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Light Regulation of Carotenoid Biosynthesis in the Peel of Mandarin and Sweet Orange Fruits

AuthorsLado, Joanna; Alós, Enriqueta ; Manzi, Matias; Cronje, Paul J. R; Gómez Cadenas, Aurelio; Rodrigo, María Jesús ; Zacarías, Lorenzo
KeywordsAbscisic acid
Citrus fruits
Gene expression
Issue Date15-Oct-2019
PublisherFrontiers Media
CitationFrontiers in Plant Science 10: 1288 (2019)
AbstractCarotenoids are the pigments responsible for the coloration of the peel and pulp of Citrus fruits. Light is one of the major environmental factors influencing coloration and carotenoid content and composition of fleshy fruits and therefore their commercial and nutritional quality. Agronomical observations indicate that citrus fruits exposed to sunlight develop a brighter peel coloration than shaded fruit inside the tree canopy. In the present study, the effect of light deprivation on carotenoid profile, and in the expression of genes of carotenoid metabolism and their precursors have been analyzed in fruits of Clemenules mandarin (Citrus clementine) and Navelina orange (Citrus sinensis). Fruit shading accelerated peel degreening, chlorophyll degradation, and reduced chloroplastic-type carotenoids. Time-course shading experiments revealed that the stage of fruit ripening appears to be determinant for the effect of darkness in carotenoid biosynthesis. Fruit shading produced a down-regulation of the expression of key carotenoids biosynthetic genes (PSY, PDS, ZDS1, LCY2a, LCY2b, and CHX). However, expression of MEP pathway genes (DXS, HDR1, and GGPPS1) and the carotenoid cleavage dioxygenase, CCD4b1, responsible of the formation of the apocarotenoid β-citraurin, were not substantially affected by dark-grown conditions. The content of abscisic acid (ABA), an end product of the carotenoid pathway, was not affected by the light regime, suggesting that effect of shading on the precursor’s pool is not sufficient to impair ABA synthesis. A moderate increase in total carotenoid and in the expression of biosynthetic genes was observed in mature dark-grown mandarin and orange fruits. Collectively, results suggest that light stimulates carotenoid biosynthesis in the peel of citrus fruits but a light-independent regulation may also operate.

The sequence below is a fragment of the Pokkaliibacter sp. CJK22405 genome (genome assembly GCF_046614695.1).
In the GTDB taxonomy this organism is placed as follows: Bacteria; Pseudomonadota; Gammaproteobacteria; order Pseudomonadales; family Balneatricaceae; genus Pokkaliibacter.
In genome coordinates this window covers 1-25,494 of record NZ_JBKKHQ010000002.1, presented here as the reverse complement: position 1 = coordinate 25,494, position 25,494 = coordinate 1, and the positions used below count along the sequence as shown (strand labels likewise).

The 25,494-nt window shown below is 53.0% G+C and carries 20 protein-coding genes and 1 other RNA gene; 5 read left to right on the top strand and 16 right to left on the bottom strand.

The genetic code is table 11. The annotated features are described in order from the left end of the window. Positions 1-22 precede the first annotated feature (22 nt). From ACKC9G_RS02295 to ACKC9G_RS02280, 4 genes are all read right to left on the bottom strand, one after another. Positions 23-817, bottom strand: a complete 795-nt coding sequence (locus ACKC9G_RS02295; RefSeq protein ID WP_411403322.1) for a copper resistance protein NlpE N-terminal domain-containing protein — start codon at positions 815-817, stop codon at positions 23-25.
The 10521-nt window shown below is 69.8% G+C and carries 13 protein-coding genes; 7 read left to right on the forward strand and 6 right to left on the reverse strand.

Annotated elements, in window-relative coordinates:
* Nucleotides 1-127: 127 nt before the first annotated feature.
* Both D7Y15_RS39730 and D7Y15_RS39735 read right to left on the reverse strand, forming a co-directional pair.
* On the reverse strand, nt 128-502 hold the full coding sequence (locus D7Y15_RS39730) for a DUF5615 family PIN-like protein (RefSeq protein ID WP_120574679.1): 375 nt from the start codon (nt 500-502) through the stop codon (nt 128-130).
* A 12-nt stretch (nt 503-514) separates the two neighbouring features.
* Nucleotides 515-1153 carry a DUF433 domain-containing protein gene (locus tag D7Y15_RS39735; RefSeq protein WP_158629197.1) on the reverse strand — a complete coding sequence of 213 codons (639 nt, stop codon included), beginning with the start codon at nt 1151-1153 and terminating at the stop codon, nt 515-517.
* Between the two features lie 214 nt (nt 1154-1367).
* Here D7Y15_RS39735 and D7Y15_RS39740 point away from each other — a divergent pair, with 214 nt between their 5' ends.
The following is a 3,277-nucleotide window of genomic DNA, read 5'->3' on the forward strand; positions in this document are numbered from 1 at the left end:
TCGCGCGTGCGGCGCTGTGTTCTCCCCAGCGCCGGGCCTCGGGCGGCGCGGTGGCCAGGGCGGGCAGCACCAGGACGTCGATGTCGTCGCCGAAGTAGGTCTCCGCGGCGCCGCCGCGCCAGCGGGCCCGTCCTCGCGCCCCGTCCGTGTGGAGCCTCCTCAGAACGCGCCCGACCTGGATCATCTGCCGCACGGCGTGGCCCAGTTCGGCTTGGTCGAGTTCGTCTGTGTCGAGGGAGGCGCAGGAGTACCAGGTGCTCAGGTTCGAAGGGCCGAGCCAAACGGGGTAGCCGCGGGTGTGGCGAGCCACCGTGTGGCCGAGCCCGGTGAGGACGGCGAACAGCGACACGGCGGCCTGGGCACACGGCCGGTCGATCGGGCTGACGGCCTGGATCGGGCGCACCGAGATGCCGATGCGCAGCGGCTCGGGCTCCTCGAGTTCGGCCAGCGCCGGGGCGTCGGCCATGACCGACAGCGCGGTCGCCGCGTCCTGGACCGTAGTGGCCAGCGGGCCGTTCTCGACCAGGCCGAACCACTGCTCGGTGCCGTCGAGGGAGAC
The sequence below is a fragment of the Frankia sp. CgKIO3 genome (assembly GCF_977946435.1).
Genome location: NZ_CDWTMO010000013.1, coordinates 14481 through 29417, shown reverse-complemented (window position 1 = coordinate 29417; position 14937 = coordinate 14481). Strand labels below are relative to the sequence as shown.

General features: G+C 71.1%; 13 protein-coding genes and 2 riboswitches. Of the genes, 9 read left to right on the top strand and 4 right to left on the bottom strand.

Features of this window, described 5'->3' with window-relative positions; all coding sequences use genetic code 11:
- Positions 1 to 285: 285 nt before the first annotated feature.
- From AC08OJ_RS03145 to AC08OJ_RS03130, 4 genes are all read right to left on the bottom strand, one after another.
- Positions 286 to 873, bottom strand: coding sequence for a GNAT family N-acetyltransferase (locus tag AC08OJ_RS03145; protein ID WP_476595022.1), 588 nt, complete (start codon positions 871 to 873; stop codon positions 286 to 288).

Publisher version (URL)https://doi.org/10.3389/fpls.2019.01288
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